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Velvet mesquite beans edible- Prosopis velutina

Mesquite: A Desert Staple Food

sonoran desert plants wild food Jul 20, 2022



     In this article we're going to look at the edible uses velvet mesquite(Prosopis velutina). Mesquite beans were an extremely to the native inhabitants of the Southwest, providing a staple food that rivaled corn in its importance. There is no doubt that velvet mesquite beans can sustain large amounts of people for prolonged amounts of time. 


     Velvet mesquite is common tree throughout Arizona. It's identified by its dark brown bark and bi-pinnately compound leaves that split to form a "Y". Flowers appear around May and are noticeable from a distance. Clusters start off white, then turn yellow as they age, and afterwards are replaced by green beans forming quickly around early June. Beans ripen to tan and fall off the tree around the third week of June, depending on your area. 

Above: Mesquite flowers.

Below: Velvet mesquite leaves(left) compared to honey mesquite leaves(right).

Harvesting and Processing

     To harvest mesquite beans, first wait until they are dry and falling off the tree. Taste the beans on each tree before harvesting to determine which trees produce the sweetest and best tasting beans. The beans should be fully dry and snap like chalk when broken. You should also be able to hear the seeds rattling around inside the pods. If the beans don’t rattle and snap like chalk, they need a little more time.

     Once you’ve found a tree, pick the beans off by hand or put a tarp on the ground and gently shake the beans onto the tarp. Picking pods up off of the ground is not recommended.

     Pods should easily fall into your hand as soon as you grab them. If you have to tug them loose, they aren’t quite ready yet. Likewise, ripe beans will easily fall off with the gentle shake of a branch. If you vigorously shake a branch, unripe beans will fall off as well, and we don’t want that. 

     You will notice that mesquite beans are full of holes. These are from insects called bruchid beetles. You may think beans with holes have beetles in them, but the holes you are seeing are actually exit holes, not entry holes. Bruchid beetles lay eggs in mesquite beans and later hatch and bore their way out of the bean. The longer your mesquite beans sit, the more bruchid beetles will come out of them. The Pima name for bruchid beetles translates into English as “mesquite pod babies”. Some tribes toasted mesquite pods, which is thought to have eliminated the bruchid beetles, but in some records it appears the bugs were largely ignored.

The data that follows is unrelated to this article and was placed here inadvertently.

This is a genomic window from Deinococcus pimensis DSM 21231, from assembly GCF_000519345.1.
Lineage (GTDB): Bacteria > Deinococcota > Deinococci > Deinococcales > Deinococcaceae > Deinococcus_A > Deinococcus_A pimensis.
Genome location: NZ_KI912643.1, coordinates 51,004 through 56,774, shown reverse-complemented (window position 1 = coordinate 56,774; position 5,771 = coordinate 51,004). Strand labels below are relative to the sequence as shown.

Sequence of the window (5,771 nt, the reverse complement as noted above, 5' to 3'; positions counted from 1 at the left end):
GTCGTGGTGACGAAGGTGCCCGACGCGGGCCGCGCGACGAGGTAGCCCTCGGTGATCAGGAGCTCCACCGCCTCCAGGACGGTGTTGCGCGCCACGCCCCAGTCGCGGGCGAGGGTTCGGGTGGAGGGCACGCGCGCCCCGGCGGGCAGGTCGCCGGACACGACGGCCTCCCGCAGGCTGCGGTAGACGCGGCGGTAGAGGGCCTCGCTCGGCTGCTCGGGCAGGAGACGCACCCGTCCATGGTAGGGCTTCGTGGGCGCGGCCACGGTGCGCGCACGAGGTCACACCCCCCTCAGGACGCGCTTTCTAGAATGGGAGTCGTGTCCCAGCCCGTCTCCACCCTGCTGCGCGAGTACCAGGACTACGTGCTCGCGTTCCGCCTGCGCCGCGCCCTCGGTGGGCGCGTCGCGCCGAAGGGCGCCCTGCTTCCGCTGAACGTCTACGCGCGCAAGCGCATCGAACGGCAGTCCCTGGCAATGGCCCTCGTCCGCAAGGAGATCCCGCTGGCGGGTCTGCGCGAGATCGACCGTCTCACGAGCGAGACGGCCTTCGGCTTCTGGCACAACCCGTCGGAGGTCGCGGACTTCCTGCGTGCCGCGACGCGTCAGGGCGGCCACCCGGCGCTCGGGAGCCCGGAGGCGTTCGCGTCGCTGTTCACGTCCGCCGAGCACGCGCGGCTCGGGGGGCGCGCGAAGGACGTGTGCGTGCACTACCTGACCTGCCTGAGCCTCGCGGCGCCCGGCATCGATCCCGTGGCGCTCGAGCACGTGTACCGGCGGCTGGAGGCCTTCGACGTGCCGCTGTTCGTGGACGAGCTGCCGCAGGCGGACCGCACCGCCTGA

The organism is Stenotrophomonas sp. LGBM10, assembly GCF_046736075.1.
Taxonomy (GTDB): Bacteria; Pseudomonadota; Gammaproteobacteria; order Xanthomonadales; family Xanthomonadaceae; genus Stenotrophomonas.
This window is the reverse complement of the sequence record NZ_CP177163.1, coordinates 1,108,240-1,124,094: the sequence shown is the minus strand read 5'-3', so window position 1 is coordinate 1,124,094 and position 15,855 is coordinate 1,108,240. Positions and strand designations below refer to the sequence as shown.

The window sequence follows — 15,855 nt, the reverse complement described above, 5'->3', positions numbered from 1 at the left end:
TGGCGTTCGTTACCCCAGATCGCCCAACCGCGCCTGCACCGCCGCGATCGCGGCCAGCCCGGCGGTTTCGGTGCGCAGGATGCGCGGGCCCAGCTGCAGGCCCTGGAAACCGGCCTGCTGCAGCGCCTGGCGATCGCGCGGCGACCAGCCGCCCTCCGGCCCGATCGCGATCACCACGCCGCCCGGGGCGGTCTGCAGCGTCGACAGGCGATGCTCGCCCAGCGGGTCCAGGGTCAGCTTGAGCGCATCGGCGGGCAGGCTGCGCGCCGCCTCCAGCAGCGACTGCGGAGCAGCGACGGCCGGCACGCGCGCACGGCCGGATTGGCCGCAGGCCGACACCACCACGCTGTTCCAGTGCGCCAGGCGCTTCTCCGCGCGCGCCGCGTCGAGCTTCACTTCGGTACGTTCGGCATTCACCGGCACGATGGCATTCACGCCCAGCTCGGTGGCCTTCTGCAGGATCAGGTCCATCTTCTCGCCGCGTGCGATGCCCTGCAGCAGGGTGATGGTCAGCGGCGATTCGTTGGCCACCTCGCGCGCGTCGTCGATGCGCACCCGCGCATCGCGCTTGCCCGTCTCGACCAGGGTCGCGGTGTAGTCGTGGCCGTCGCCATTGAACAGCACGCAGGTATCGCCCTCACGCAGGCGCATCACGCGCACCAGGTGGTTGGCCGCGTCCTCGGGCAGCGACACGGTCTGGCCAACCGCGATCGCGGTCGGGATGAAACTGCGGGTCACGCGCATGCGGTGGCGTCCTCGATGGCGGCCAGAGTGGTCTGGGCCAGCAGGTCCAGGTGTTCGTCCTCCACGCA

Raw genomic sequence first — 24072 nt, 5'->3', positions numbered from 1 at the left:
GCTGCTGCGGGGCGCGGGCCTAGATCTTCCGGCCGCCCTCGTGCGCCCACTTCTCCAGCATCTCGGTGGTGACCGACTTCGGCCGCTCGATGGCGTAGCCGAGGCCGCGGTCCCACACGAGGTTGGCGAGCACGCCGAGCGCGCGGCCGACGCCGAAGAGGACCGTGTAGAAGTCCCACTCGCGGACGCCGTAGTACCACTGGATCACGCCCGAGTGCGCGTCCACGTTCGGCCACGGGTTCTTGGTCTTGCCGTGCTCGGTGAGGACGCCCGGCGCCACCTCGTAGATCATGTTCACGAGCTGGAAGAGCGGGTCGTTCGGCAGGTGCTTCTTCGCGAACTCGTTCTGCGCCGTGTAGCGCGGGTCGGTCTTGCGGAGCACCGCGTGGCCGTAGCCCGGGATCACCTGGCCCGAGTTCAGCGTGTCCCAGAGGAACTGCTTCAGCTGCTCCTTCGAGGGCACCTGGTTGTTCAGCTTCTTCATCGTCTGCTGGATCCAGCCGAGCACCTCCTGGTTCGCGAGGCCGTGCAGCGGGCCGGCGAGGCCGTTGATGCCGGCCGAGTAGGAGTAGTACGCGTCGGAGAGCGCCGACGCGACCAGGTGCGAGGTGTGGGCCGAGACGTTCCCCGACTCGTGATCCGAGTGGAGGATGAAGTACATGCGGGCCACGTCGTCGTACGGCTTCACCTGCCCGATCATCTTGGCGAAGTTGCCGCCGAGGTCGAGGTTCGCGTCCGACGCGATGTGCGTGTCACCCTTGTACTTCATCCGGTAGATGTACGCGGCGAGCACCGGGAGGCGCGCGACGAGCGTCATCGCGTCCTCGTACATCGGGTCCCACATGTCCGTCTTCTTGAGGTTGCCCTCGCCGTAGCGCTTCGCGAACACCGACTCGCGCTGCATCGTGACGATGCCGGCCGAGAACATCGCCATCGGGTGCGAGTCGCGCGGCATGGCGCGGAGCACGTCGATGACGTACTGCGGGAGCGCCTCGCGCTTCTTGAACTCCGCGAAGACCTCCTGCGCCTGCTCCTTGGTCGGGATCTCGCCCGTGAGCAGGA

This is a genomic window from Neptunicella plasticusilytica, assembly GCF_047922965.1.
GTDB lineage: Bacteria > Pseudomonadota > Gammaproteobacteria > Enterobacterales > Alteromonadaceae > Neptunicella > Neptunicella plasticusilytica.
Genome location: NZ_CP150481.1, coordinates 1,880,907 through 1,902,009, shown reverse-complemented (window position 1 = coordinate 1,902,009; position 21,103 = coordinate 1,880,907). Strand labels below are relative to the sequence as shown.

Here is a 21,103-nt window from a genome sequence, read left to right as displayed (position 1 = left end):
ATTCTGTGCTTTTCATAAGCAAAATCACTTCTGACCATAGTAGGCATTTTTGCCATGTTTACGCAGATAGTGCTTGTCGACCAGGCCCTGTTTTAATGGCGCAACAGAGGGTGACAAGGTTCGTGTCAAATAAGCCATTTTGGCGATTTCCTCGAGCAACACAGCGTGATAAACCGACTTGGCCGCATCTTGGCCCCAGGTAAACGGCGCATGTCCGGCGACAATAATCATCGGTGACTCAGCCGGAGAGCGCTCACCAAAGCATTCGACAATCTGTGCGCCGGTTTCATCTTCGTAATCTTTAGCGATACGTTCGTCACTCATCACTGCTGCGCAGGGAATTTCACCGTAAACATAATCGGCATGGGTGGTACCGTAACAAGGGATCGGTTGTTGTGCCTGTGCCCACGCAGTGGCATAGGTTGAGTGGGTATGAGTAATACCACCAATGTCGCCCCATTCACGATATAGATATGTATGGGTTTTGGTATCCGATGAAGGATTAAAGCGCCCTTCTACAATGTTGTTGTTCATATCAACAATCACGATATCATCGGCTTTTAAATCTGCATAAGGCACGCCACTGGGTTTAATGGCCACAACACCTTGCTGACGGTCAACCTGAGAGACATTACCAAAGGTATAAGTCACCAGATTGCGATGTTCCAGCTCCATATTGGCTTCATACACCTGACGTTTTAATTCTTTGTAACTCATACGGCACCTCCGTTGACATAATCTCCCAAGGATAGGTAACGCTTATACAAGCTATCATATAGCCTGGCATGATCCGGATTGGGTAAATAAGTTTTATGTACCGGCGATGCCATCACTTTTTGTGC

Immediately freezing the pods for three days before further processing will eliminate your bruchid beetle problem. After that, dry the pods in an oven at 200°F for 60-90 minutes, or until they get a golden color. You can also dry them in the sun. The goal is to drive all of the moisture out of them so they don’t gum up your grinder.

     Once the pods are fully dry, they can be put in a blender or flour mill. Make sure to only grind a small amount of beans at a time or you’ll overwork your equipment. 

     After the pods are ground, they are sifted to remove the fiber. The beans themselves are not usually eaten from mesquite. They are discarded, along with the papery cases that hold them. The part of the pod we are after is the carbohydrate-rich powder. 

     Once our flour is finished, we can add it 50/50 with wheat flour and bake with it, or make a million other things with it. Mesquite “cookies” can be made by adding water to 100% mesquite flour, forming them to shape, and letting them dry in the oven. Take them out when they’re just a tad moist in the middle, then refrigerate. Pure mesquite cookies without added ingredients are naturally sweet, but they’re a little overpowering for my modern palate(they don’t taste bad, just different). My daughter Georgia doesn’t  share my opinion. She gobbles them down like they were any other cookie.

Above: Mesquite beans on a baking tray are dried at 200°F for 1.5 hours.

Below: Mesquite pods after grinding in a blender and sifting. The hard seeds and papery cases don't get ground, so they are left behind after sifting. 

Above: Mesquite "cookie" made with water and mesquite flour, then dried in the oven for a short time and refrigerated to avoid mold.

Conclusion + Warning

     Mesquite is a tree that has the potential to feed large amounts of people in an emergency, and given that it's extremely drought tolerant, it is a great choice for a desert landscape. The only warning is to avoid harvesting pods after monsoon rains, as there can be an invisible mold that can grow in the pods if they get wet or aren't properly dried after harvesting. For this reason also, many advise against harvesting pods off the ground, and instead recommend only harvesting pods hanging in the tree. The mold produces toxins called aflatoxins, that are damaging to the liver. Aflatoxins can also be found on other crops when they aren't properly dried, such as corn, but is regulated by the FDA and therefore isn't common the U.S.



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